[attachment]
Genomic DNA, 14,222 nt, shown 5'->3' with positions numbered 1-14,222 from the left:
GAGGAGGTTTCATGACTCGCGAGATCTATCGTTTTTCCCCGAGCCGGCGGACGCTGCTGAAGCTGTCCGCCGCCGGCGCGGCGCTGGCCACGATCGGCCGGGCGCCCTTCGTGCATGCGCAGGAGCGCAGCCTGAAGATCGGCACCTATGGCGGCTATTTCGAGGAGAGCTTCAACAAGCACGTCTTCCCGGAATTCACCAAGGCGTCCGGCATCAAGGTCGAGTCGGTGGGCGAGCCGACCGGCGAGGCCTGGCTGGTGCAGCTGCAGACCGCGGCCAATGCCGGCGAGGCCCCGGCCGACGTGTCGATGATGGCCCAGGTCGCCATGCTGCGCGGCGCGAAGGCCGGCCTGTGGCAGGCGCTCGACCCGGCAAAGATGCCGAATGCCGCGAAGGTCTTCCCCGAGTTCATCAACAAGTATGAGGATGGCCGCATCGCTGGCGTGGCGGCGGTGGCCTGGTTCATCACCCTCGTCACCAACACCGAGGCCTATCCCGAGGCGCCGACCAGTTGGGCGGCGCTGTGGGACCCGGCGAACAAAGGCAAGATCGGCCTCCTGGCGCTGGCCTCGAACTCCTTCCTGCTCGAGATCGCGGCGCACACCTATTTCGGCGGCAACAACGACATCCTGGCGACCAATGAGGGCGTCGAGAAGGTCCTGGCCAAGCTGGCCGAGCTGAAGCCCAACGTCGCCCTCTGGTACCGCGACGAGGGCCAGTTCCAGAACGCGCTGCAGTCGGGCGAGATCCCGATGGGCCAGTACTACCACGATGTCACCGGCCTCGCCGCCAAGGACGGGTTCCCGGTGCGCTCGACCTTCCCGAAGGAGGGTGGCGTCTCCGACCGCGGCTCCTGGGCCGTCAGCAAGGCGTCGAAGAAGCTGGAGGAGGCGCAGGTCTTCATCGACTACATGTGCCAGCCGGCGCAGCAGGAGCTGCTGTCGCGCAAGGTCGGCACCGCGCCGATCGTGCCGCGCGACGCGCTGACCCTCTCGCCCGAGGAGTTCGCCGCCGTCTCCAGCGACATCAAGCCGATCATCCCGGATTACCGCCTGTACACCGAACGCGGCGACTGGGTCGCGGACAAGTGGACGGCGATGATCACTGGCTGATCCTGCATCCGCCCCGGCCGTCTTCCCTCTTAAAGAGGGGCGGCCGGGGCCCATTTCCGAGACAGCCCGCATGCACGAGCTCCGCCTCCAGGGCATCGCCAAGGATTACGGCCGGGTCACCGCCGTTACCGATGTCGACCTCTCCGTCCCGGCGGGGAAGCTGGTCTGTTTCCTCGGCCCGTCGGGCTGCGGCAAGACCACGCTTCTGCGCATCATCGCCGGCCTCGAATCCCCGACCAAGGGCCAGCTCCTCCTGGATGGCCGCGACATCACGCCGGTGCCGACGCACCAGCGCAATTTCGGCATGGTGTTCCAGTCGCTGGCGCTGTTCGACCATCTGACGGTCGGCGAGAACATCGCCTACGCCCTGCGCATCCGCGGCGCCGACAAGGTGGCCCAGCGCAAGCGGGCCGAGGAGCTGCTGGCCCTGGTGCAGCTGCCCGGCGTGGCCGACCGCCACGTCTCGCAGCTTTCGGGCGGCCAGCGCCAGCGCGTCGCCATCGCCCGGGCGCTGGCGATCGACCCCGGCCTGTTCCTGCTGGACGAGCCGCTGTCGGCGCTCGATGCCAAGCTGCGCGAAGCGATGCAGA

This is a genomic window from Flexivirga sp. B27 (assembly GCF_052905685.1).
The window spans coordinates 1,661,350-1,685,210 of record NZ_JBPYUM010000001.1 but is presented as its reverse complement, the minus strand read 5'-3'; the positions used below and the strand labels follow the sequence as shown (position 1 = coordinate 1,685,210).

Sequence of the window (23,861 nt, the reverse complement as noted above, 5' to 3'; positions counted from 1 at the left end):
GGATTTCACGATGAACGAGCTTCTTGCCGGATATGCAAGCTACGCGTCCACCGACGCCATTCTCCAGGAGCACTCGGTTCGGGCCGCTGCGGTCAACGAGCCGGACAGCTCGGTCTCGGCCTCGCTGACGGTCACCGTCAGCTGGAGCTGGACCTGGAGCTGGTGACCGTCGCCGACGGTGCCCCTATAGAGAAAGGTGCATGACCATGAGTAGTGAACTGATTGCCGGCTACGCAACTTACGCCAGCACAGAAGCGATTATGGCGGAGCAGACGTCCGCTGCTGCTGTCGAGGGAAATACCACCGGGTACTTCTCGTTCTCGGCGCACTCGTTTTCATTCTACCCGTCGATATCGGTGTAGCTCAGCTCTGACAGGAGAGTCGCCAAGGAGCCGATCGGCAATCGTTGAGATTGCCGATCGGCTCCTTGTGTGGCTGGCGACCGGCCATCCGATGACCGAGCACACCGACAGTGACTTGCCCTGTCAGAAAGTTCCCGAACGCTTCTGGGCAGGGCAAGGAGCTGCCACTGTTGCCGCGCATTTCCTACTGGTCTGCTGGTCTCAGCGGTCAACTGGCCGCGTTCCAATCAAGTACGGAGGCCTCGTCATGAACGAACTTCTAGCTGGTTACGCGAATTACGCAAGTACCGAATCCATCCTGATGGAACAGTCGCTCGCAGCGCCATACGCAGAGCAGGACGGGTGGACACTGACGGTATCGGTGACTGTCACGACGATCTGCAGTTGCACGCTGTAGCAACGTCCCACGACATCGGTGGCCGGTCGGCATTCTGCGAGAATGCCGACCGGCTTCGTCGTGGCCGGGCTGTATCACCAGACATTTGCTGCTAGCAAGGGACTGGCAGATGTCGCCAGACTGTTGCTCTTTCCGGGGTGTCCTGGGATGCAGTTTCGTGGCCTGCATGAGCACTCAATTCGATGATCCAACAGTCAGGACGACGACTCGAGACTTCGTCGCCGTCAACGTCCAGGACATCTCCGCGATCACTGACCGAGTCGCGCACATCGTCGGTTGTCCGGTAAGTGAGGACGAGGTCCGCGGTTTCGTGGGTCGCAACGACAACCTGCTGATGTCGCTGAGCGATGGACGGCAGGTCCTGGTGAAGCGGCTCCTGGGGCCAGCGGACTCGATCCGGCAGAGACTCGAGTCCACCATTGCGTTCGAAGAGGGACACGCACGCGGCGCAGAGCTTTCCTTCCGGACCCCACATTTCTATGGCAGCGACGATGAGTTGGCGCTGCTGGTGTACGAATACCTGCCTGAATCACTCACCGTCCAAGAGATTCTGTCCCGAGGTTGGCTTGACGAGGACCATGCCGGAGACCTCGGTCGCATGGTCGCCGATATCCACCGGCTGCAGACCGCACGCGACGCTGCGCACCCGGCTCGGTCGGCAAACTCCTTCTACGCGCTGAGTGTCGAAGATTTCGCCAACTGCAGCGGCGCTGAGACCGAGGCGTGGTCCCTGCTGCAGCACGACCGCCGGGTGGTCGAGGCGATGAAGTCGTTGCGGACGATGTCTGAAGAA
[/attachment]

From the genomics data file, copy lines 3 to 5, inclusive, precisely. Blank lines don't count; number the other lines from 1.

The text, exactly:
This is a genomic window from Flexivirga sp. B27 (assembly GCF_052905685.1).
The window spans coordinates 1,661,350-1,685,210 of record NZ_JBPYUM010000001.1 but is presented as its reverse complement, the minus strand read 5'-3'; the positions used below and the strand labels follow the sequence as shown (position 1 = coordinate 1,685,210).

Sequence of the window (23,861 nt, the reverse complement as noted above, 5' to 3'; positions counted from 1 at the left end):